Takashi Kawashima: Takashi’s Seasons

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    Takashi's Seasons


Creation Year:



Artist Statement:

    Over the past century, it has become ordinary to experience motion pictures on large screens
    in movie theaters or as video projections. These modern projection instruments developed from what was called the “magic lantern,” invented in Europe during the second half of the 17th century. While the magic lantern was invented in the West, it influenced the emergence of a new type of entertainment in 18th-century Japan known as Utsushi-e, an original hybrid of the ancient Asian shadow play and the Western magic-lantern show. It can be considered a close ancestor of movies, preceding them by a mere century. In Utsushi-e, instead of merely projecting a series of pre-fabricated images on a screen, artists created “motion pictures” via a mixture of live art, light manipulation, narration, and painted images. Artists built on audience response, and an interaction developed between the two. Takashi’s Seasons is a sequential live shadow-puppet show/video performance in which various scenes interpreting the four seasons are performed by a modern Utsushi-e artist. Children are seen walking back to school with their school bags in the spring (the academic year begins in April in Japan). The proud performance of cicadas can be heard on a hot summer evening. Dragonflies smoothly glide in the cool air of a fall afternoon. On New Year’s Eve, the chimes of temple bells are heard in the freezing winter night. This work does not intend to offer a common point of reflection for all to understand and cherish. Rather, the piece intends to evoke personal memories that are strongly tied to the four seasons, interpreted through a Japanese cultural perspective. Through the presented vignettes, this piece vividly brings back those personal memories, presenting them as a unified experience.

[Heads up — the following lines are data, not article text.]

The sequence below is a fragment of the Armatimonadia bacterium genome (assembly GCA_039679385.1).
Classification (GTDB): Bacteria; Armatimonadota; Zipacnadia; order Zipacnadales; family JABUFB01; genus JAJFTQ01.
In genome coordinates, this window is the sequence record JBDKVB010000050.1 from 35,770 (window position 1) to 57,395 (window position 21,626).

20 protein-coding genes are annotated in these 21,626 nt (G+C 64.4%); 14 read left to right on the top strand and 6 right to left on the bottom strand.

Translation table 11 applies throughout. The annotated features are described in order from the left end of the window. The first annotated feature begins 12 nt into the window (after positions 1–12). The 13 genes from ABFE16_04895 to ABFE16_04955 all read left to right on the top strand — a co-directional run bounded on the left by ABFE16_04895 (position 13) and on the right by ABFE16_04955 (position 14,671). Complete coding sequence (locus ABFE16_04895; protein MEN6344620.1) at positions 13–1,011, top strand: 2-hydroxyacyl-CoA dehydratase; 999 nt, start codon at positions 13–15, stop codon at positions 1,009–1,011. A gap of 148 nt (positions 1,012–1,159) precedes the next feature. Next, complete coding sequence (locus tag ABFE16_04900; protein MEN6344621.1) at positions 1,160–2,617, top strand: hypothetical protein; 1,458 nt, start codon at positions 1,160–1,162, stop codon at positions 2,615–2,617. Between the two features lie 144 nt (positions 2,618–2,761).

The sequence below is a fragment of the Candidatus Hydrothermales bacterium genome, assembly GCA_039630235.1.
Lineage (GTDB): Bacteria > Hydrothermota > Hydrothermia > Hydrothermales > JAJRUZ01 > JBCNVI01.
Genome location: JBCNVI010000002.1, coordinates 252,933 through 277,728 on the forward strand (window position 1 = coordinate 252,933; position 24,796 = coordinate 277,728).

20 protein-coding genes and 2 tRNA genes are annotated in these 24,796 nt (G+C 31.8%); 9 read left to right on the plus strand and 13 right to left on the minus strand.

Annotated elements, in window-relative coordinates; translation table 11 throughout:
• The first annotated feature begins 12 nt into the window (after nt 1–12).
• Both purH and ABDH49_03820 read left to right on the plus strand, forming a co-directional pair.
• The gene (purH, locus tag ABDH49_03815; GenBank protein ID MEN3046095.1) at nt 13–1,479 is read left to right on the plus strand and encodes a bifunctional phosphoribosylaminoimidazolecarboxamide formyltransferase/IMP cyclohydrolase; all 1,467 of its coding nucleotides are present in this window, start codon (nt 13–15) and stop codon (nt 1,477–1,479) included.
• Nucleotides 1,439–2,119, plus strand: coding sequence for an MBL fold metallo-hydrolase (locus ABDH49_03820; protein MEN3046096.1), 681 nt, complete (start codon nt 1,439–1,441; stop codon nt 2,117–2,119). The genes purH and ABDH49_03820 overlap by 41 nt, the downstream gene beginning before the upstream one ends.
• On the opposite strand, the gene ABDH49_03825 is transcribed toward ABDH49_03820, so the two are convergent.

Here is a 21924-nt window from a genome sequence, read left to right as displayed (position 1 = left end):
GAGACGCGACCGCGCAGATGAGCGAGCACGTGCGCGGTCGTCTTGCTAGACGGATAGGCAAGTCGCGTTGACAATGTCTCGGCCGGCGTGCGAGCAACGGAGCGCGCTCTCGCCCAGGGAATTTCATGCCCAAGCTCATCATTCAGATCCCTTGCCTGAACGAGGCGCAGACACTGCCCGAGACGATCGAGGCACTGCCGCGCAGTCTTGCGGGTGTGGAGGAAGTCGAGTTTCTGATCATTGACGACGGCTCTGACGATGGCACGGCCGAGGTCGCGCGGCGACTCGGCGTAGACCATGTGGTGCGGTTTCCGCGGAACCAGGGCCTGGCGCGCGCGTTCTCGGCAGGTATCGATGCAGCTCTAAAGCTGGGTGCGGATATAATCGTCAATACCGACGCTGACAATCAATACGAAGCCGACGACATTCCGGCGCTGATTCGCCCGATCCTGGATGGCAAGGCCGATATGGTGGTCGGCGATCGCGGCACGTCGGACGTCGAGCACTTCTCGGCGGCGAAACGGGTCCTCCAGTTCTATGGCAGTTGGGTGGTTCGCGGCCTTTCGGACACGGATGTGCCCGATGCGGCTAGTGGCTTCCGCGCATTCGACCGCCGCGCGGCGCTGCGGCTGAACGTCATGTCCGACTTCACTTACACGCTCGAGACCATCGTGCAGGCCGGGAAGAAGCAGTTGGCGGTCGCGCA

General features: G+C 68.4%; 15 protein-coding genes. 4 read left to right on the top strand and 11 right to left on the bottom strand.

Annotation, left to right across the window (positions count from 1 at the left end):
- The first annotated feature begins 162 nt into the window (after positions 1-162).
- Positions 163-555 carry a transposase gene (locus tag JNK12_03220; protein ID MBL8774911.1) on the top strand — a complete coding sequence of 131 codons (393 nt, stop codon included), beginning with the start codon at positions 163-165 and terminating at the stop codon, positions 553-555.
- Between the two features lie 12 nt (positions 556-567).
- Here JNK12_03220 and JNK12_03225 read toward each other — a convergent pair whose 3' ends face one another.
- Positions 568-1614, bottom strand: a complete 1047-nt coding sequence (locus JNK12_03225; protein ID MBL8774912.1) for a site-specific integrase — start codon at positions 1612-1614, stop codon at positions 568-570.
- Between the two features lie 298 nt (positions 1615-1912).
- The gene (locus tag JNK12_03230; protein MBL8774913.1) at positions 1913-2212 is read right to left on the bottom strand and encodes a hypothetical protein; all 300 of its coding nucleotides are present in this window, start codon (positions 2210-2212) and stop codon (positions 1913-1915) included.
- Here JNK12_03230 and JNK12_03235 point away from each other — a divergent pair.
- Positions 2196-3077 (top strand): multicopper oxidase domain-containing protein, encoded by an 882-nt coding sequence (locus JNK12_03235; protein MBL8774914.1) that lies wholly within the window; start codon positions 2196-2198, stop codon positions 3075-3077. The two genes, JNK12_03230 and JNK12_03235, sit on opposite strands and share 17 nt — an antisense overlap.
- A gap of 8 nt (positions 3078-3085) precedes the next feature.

Technical Information:

    In creating the performance, all props and characters were first sketched on paper, then
    created in Adobe Illustrator. After all elements were placed on a 640 x 360 pixel grid, props and characters were divided into physical puppets and video animation. After adjusting the scale of the puppets so the cast shadows would match the scale of the projected imagery, the puppets were output to a laser cutter. The animation was developed in Adobe After Effects using both traditional keyframing and programming in After Effects Expression. The blending of digitally generated animation and projected shadows produced a unique hybrid animation style. A custom switch is connected to two microcontrollers that are in turn connected via a serial cable to a computer mounted on the ceiling. The first AVR microcontroller is directly connected to the switch and is programmed to read electronic signals generated by the switch, converting them to serial messages. The second microcontroller translates these serial signals to Windows OS keyboard commands. Software programmed in Macromedia Flash triggers animations and sound effects based on
    keyboard commands from the second microcontroller, allowing synchronization of video animations with the shadow puppets via the switch. The microcontrollers were programmed using C and C#/.NET respectively.